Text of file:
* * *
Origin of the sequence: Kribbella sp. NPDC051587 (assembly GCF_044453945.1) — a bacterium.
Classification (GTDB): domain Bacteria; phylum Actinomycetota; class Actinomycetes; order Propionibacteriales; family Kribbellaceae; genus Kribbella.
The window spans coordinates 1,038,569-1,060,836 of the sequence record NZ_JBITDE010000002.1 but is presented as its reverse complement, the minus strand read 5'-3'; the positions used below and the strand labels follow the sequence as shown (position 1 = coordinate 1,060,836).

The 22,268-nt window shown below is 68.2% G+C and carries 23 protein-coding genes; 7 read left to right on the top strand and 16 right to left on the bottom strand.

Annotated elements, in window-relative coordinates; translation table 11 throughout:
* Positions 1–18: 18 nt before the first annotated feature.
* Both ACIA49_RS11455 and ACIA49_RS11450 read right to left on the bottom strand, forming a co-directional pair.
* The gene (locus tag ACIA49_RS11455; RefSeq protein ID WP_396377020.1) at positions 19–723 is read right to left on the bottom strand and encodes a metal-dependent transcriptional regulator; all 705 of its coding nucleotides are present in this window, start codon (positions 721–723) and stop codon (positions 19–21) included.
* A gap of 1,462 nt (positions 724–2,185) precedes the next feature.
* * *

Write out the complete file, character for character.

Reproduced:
Origin of the sequence: Kribbella sp. NPDC051587 (assembly GCF_044453945.1) — a bacterium.
Classification (GTDB): domain Bacteria; phylum Actinomycetota; class Actinomycetes; order Propionibacteriales; family Kribbellaceae; genus Kribbella.
The window spans coordinates 1,038,569-1,060,836 of the sequence record NZ_JBITDE010000002.1 but is presented as its reverse complement, the minus strand read 5'-3'; the positions used below and the strand labels follow the sequence as shown (position 1 = coordinate 1,060,836).

The 22,268-nt window shown below is 68.2% G+C and carries 23 protein-coding genes; 7 read left to right on the top strand and 16 right to left on the bottom strand.

Annotated elements, in window-relative coordinates; translation table 11 throughout:
* Positions 1–18: 18 nt before the first annotated feature.
* Both ACIA49_RS11455 and ACIA49_RS11450 read right to left on the bottom strand, forming a co-directional pair.
* The gene (locus tag ACIA49_RS11455; RefSeq protein ID WP_396377020.1) at positions 19–723 is read right to left on the bottom strand and encodes a metal-dependent transcriptional regulator; all 705 of its coding nucleotides are present in this window, start codon (positions 721–723) and stop codon (positions 19–21) included.
* A gap of 1,462 nt (positions 724–2,185) precedes the next feature.